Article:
“There’s always sadness in our lives. It’s that sad feeling that keeps us going.”

— Tsukino Usagi

 つづく

Running Away From Home

Tuesday, August 18, 2015

 

 

Running away from home is one of those things that gets seeded in our minds when we're young. Often, the spark comes from a book or a movie. The foundation of the idea isn't real, but the urge is intense. There could have been a disagreement with a parent that shook us down, or a fight with a sibling that pushed us over the edge. We decide to pack our teddy bear, our favorite book, a pack of gummy snacks and make our way out into the wide, wild world. 

 

We get to the door, and then…

 

...And then we change our minds. We realize that we have no idea what we're doing. We have no way of living on our own. And we'd get in trouble if we didn't turn our homework in on time.

 

Oh yeah. I’m not talking about running away when we were kids. 

 

The urge to run away never disappears. It nestles into a shadowed, muggy corner of your mind. Using electricity (as in neurotic impulses), the urge summons the power of impractical thought that echoes with logic and sound reason. 

 

Succumb into its will, the cowardly and crass will to run away from home.

 

Let's define home for a moment: Home is where there's warmth and happiness, bright tomorrows and dreams. It's an opportunity to fulfill vocation, a garden to sow love and hope.

 

(Yuck, right?)

 

 

The urge arrives from our shadows with a smirk, wry with its skewed intentions. Prowling on our tender insecurities and fears, the urge whispers in our ear in those dark, scary moments: "run away. It's okay."

 

When I was young, I thought I was running towards my dreams, but really, I was running away from them. 

 

I was afraid to write. When I was a kid in elementary school, I wrote every day. High school sidetracked me until my senior year, when I composed a full length novel. I hope to revisit that book someday soon and publish it. The next year, I had the most fruitful of summers: all the ideas came to me in a rush, including the premise for my first novel The Recital.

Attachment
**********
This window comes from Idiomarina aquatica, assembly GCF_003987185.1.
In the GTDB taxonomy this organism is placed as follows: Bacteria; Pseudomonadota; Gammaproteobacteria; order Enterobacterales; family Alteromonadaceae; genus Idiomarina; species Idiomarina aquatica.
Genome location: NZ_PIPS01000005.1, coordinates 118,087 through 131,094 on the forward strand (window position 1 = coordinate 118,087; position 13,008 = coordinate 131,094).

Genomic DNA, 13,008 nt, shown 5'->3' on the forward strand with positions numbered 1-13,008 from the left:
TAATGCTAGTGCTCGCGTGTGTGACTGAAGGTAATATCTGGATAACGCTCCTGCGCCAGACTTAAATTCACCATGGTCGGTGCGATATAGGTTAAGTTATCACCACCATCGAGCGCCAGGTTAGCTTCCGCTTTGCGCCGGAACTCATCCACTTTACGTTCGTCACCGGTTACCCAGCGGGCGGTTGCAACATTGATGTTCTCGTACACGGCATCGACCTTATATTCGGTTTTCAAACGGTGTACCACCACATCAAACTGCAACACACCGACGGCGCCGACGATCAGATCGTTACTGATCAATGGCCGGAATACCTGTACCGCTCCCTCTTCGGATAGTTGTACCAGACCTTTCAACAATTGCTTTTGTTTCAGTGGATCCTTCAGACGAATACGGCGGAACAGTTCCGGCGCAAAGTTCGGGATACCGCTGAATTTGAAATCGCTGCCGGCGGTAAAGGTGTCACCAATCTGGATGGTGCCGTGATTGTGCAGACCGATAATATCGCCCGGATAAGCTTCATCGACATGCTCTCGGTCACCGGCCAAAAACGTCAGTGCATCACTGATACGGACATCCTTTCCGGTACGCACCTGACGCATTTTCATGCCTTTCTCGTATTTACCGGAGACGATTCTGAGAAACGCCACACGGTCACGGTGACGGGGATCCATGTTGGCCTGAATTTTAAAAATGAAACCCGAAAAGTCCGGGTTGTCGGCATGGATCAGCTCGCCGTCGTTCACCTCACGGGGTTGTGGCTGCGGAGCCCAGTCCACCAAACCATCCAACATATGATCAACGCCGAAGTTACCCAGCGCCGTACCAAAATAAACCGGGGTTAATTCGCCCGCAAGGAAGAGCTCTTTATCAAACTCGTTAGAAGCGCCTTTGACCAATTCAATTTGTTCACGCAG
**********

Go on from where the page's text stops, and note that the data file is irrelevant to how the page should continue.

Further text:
And then I stopped writing. I was afraid. What if I never get good enough? 

 

So I left home for a long time and pursued other things. These things almost felt like home, but in the way renting an apartment feels like home. From filmmaking to music, photography, and for a moment, considering settling for a 9-5 and putting my 'dreams' aside.

 

Renting a home isn't the same. It's not yours. You're borrowing someone else's home. Even if the apartment is a cool place. 

 

I ran away from writing. That was my home. 

 

But despite the heat I've placed on the urge, running away is necessary, too.

 

All the experiences that you get while abroad round out your perspective of life and the world. This gives you a chance to walk in other people's shoes, try new things, and understand success and failure and how they are correlated. You'll discover things you never knew existed. 

 

You'll find your drive in the darkest places:

 

"I'M CHANGING MY NEXT FLIGHT TO PARIS."

 

You grow up. And then you come back home. 

 

And home doesn't go on to live without you, after all. Your fears were wrong. Square One is an okay place to be when you own up to it.

 

Kind of like George Webber in Thomas Wolfe's novel You Can’t Go Home Again.

 

Do yourself a favor, and run away. Just once. 

 

What is your home? Did you run away as a kid or as an adult? What made you go back home? Leave your story in the comments below!

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Kyle V. Hiller is a freelance editor, published author. To inquire about his editing services, visit the services page. To read his work, check out The Recital and Project Anjou If you're just hanging out, subscribe to his newsletter below, where you'll get posts like this delivered straight to your inbox! Stalk Kyle on Twitter and Instagram, too.

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